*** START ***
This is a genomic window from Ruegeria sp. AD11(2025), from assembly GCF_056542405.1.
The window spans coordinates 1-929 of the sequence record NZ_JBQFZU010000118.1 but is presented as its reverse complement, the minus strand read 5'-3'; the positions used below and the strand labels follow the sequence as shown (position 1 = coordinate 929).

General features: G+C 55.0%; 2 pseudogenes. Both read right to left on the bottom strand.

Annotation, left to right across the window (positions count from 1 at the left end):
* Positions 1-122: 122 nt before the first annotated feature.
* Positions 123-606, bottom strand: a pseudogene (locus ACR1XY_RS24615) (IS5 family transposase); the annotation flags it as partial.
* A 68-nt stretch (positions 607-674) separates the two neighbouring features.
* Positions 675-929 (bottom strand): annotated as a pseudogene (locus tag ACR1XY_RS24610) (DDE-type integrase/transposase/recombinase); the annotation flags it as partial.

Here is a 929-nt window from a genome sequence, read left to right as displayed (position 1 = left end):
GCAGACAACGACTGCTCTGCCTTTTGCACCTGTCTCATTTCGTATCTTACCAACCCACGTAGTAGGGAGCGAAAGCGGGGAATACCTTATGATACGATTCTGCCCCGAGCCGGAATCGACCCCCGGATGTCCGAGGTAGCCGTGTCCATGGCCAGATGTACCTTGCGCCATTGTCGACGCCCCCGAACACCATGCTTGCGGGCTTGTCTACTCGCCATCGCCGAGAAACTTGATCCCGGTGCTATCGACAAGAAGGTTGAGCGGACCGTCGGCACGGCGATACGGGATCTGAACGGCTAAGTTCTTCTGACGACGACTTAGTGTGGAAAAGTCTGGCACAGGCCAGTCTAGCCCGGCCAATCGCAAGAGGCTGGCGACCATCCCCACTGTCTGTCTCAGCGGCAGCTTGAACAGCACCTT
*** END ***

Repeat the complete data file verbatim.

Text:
This is a genomic window from Ruegeria sp. AD11(2025), from assembly GCF_056542405.1.
The window spans coordinates 1-929 of the sequence record NZ_JBQFZU010000118.1 but is presented as its reverse complement, the minus strand read 5'-3'; the positions used below and the strand labels follow the sequence as shown (position 1 = coordinate 929).

General features: G+C 55.0%; 2 pseudogenes. Both read right to left on the bottom strand.

Annotation, left to right across the window (positions count from 1 at the left end):
* Positions 1-122: 122 nt before the first annotated feature.
* Positions 123-606, bottom strand: a pseudogene (locus ACR1XY_RS24615) (IS5 family transposase); the annotation flags it as partial.
* A 68-nt stretch (positions 607-674) separates the two neighbouring features.
* Positions 675-929 (bottom strand): annotated as a pseudogene (locus tag ACR1XY_RS24610) (DDE-type integrase/transposase/recombinase); the annotation flags it as partial.

Here is a 929-nt window from a genome sequence, read left to right as displayed (position 1 = left end):
GCAGACAACGACTGCTCTGCCTTTTGCACCTGTCTCATTTCGTATCTTACCAACCCACGTAGTAGGGAGCGAAAGCGGGGAATACCTTATGATACGATTCTGCCCCGAGCCGGAATCGACCCCCGGATGTCCGAGGTAGCCGTGTCCATGGCCAGATGTACCTTGCGCCATTGTCGACGCCCCCGAACACCATGCTTGCGGGCTTGTCTACTCGCCATCGCCGAGAAACTTGATCCCGGTGCTATCGACAAGAAGGTTGAGCGGACCGTCGGCACGGCGATACGGGATCTGAACGGCTAAGTTCTTCTGACGACGACTTAGTGTGGAAAAGTCTGGCACAGGCCAGTCTAGCCCGGCCAATCGCAAGAGGCTGGCGACCATCCCCACTGTCTGTCTCAGCGGCAGCTTGAACAGCACCTT